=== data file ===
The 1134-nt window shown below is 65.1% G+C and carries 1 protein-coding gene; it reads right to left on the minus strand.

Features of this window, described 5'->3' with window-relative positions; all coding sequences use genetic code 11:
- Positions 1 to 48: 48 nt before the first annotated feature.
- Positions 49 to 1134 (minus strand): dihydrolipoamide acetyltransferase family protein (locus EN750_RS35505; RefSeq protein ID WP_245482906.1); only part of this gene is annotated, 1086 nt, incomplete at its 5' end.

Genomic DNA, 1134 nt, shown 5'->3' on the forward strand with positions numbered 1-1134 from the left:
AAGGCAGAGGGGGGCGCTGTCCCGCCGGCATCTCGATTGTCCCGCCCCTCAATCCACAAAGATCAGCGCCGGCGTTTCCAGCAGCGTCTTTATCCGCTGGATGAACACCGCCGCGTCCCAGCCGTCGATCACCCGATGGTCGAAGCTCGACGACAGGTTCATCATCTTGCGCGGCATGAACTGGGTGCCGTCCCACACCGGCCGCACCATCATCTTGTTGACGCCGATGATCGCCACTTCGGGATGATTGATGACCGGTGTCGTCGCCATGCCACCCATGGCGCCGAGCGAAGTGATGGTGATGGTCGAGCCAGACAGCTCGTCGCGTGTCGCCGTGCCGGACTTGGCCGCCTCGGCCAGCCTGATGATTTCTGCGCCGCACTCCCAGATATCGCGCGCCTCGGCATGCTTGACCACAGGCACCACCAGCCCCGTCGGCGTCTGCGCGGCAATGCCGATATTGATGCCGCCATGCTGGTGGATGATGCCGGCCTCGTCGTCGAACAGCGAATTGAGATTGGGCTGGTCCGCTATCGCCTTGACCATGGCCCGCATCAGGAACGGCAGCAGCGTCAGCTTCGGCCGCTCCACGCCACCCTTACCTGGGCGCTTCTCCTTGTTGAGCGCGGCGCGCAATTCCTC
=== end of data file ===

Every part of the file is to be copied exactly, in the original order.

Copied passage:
The 1134-nt window shown below is 65.1% G+C and carries 1 protein-coding gene; it reads right to left on the minus strand.

Features of this window, described 5'->3' with window-relative positions; all coding sequences use genetic code 11:
- Positions 1 to 48: 48 nt before the first annotated feature.
- Positions 49 to 1134 (minus strand): dihydrolipoamide acetyltransferase family protein (locus EN750_RS35505; RefSeq protein ID WP_245482906.1); only part of this gene is annotated, 1086 nt, incomplete at its 5' end.

Genomic DNA, 1134 nt, shown 5'->3' on the forward strand with positions numbered 1-1134 from the left:
AAGGCAGAGGGGGGCGCTGTCCCGCCGGCATCTCGATTGTCCCGCCCCTCAATCCACAAAGATCAGCGCCGGCGTTTCCAGCAGCGTCTTTATCCGCTGGATGAACACCGCCGCGTCCCAGCCGTCGATCACCCGATGGTCGAAGCTCGACGACAGGTTCATCATCTTGCGCGGCATGAACTGGGTGCCGTCCCACACCGGCCGCACCATCATCTTGTTGACGCCGATGATCGCCACTTCGGGATGATTGATGACCGGTGTCGTCGCCATGCCACCCATGGCGCCGAGCGAAGTGATGGTGATGGTCGAGCCAGACAGCTCGTCGCGTGTCGCCGTGCCGGACTTGGCCGCCTCGGCCAGCCTGATGATTTCTGCGCCGCACTCCCAGATATCGCGCGCCTCGGCATGCTTGACCACAGGCACCACCAGCCCCGTCGGCGTCTGCGCGGCAATGCCGATATTGATGCCGCCATGCTGGTGGATGATGCCGGCCTCGTCGTCGAACAGCGAATTGAGATTGGGCTGGTCCGCTATCGCCTTGACCATGGCCCGCATCAGGAACGGCAGCAGCGTCAGCTTCGGCCGCTCCACGCCACCCTTACCTGGGCGCTTCTCCTTGTTGAGCGCGGCGCGCAATTCCTC